A few years ago I wrote a story for Guideposts called A Closer Bond, about my reconciliation with my mother in the years leading up to her death. A month later I got a phone call from the editor-in-chief of GuidepostsBooks, who said she liked the story so much, she wondered if I would consider expanding it into a full-length book. A “memoir” is what she called it.
Me? Write a memoir?
For a fleeting moment my heart fluttered with excitement at the idea.
And then, just as quickly, I was terrified.
It was one thing to write a magazine-length story about my mom and me. But to fully explore the complicated terrain of our relationship would mean having to be scrupulously honest—sometimes painfully so.
It would mean publicly revealing that my beloved father suffered and died a tragic, too-early death from alcoholism—not to mention my own battle with a stubborn eating disorder and anxiety. It would mean admitting that it wasn’t always easy being squeezed in the middle of the “Sandwich Generation,” meeting the needs of my aging mom while also caring for my two children and husband.
Yes, I agreed with the editor, I understood that the overarching message would be about the healing and redemptive power of God’s love. How in God’s economy, nothing in life goes to waste. How everything in life has value—even the pain—and how something beautiful can come from life’s most difficult circumstances.
After decades of writing inspirational stories for Guideposts—mostly other peoples’ stories—I understood the incredible power of the first-person narrative. Still, because of the potentially embarrassing self-disclosures that the book would require, I wasn’t so sure.
“I need some time to think about it,” I said.
Dear God, I prayed, as I hung up the phone. Show me what you want me to do.
A few days later, I was walking with my daughter Katy in a local park, where there was a formal flower garden in full bloom, lush with dahlias hydrangeas, roses…and everywhere butterflies.
Katy and I became transfixed by a beautiful aquamarine butterfly that didn’t seem to mind our presence. Fascinated, we leaned closer and observed as she delicately lit on the edge of a pink petal and extended her needle-like, thread-thin proboscis to sip nectar from the blossom’s center.
For several seconds we fell silent, caught up in the wonder of the moment.
“Isn’t it amazing,” Katy whispered, “how she so naturally and effortlessly does what she was created to do?”
“Yes,” I nodded. My daughter is a quiet soul—the phrase “still waters run deep” comes to mind—and when she speaks, she has a way of coming up with the most profound observations.
“I wonder…” Katy mused. “If God can create a butterfly so perfectly for his purposes, what do you think he’s created us to do?”
That night, as I reached to turn off my bedside lamp and closed my eyes, all I could think about was the butterfly and my daughter’s provocative question.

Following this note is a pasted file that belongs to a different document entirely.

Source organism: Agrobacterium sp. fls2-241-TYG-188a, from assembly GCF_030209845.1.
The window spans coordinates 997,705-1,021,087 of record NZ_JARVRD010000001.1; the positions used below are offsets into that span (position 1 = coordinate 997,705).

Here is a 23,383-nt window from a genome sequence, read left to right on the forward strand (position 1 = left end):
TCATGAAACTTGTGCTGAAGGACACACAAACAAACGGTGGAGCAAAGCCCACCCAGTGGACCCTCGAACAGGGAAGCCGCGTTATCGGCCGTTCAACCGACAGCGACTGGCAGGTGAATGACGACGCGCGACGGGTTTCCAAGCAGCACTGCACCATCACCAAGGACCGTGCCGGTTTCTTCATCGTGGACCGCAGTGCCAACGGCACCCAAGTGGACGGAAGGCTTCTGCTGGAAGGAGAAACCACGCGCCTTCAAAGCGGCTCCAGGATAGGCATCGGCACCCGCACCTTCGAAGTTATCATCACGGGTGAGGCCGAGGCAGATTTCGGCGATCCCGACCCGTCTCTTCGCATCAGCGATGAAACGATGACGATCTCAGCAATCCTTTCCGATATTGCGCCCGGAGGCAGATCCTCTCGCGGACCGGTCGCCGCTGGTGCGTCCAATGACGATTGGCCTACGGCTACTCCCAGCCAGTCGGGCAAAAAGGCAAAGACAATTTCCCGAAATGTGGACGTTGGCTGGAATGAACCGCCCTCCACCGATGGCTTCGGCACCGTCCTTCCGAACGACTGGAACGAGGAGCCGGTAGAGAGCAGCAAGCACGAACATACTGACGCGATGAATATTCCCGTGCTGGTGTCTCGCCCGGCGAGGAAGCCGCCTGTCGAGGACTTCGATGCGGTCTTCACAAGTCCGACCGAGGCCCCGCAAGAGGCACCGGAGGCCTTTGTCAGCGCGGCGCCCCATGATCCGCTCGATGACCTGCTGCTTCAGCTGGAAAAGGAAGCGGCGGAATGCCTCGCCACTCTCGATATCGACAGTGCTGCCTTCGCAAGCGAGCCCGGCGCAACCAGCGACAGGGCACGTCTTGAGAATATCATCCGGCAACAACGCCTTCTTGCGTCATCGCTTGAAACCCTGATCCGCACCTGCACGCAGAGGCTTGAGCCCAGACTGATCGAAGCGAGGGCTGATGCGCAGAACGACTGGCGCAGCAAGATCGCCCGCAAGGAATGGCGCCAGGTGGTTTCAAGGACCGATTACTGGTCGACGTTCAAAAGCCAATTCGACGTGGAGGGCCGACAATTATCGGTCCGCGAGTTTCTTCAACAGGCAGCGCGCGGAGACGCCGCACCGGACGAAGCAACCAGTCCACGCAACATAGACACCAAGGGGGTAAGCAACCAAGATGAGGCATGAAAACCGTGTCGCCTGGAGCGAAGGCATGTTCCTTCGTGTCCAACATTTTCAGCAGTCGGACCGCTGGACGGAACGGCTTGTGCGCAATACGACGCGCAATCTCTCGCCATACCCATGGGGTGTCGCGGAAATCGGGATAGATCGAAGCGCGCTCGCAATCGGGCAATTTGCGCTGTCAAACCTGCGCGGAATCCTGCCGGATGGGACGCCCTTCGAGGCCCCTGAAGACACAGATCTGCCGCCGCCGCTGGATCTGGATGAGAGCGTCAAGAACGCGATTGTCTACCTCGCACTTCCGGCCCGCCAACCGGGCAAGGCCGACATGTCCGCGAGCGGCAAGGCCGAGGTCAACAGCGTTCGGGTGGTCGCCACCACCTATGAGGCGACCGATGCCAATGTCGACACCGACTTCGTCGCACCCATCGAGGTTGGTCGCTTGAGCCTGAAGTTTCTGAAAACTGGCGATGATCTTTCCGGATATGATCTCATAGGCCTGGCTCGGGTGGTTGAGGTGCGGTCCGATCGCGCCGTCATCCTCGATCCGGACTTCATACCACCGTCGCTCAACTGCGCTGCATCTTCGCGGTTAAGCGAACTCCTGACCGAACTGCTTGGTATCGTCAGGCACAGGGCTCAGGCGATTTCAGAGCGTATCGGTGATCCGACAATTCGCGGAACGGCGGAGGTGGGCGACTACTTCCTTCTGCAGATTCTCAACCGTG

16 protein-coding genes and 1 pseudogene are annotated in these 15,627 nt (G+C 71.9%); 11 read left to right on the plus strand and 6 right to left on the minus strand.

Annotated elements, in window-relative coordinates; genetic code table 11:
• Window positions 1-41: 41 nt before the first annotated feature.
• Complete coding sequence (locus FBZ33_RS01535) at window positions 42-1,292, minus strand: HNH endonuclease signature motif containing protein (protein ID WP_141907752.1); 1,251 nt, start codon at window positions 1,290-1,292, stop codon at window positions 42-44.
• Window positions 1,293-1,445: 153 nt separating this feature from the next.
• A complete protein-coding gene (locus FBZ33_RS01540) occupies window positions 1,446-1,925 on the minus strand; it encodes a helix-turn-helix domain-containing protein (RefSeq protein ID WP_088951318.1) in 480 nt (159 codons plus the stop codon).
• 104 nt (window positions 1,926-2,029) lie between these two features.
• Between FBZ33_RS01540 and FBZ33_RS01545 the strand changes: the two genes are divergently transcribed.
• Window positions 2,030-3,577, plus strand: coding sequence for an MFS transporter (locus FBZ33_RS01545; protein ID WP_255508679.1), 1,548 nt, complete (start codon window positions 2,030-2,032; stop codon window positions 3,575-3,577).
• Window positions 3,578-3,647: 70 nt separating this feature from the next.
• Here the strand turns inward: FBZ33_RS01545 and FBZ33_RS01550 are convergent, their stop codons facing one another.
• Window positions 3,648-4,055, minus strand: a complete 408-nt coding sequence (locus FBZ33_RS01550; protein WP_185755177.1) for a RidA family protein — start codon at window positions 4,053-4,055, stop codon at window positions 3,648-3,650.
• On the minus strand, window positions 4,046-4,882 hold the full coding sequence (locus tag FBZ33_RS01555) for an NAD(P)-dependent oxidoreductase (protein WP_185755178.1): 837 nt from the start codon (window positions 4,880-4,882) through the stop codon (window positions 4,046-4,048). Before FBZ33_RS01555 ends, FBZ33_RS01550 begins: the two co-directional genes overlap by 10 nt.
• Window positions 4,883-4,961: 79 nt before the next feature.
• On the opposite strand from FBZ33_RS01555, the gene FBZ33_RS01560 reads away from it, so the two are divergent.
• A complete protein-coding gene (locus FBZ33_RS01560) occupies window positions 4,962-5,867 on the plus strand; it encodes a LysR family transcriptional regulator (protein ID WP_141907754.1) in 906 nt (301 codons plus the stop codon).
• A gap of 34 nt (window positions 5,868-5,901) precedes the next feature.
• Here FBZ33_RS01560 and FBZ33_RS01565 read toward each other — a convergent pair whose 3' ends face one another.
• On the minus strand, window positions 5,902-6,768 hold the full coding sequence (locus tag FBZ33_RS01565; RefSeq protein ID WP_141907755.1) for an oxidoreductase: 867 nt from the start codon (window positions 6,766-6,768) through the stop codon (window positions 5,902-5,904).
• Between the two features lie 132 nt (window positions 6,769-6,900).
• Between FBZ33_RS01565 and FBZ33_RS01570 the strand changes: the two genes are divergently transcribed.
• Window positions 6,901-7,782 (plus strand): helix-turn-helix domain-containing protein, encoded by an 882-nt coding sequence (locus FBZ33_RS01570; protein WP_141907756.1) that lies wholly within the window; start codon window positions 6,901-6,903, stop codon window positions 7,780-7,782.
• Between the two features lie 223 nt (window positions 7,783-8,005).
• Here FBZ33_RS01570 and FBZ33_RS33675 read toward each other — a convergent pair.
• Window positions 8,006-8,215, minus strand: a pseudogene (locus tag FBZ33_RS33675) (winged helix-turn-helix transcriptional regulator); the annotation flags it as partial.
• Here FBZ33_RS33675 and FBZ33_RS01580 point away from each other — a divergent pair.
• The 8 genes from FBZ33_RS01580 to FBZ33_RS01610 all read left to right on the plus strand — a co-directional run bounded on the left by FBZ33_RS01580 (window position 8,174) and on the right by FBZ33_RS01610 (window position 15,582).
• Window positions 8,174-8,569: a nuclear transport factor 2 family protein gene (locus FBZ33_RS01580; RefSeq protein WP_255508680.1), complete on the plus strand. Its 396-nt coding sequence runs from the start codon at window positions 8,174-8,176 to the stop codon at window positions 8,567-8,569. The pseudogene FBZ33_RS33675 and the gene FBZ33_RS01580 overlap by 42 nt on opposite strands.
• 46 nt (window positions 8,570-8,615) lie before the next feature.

How can we know what God has created us to do? How can we discern his will for our lives—in ways both large and small?
I remembered a friend telling me once that God actually provided us with a natural indicator for discerning his purposes, namely enthusiasm—which literally means “to be inspired and indwelled by God.” That’s why, my friend explained, when you experience enthusiasm, it’s a good idea to pay attention. That fluttering sensation in your heart is God’s way of saying, Yes! Go for it!
I thought of the memoir that I’d been asked to write, and remembered how initially my heart fluttered—like a thousand butterflies!—at the idea. For years I had been writing other peoples’ stories. Maybe God was trying to tell me that now it was time to write my own.
OK, God, I prayed, before drifting off to sleep. I’ll do it. Thank you for this life you’ve given me. I’m just going to give it back to you as honestly as I can.
Now that the book, Lost & Found: One Daughter’s Story of Amazing Grace, has been published, I believe it was worth the effort. Just the other day a woman wrote a letter saying that my story had helped her make the decision to have her aging mother move in with her.
Are you trying to figure out what God has created you to do?
Ask yourself this simple question: What is it that excites you and fills your heart with enthusiasm?
Perhaps it’s volunteering to work at your local soup kitchen, or teaching Sunday school, or adopting a cat from the animal shelter, or setting aside time each day to work on that book you always wanted to write…
Whatever it is, just follow your natural-born enthusiasm—God’s gift of his guiding spirit, abiding like a thousand butterflies in your heart. I promise it will be his greatest joy and delight to show you the way.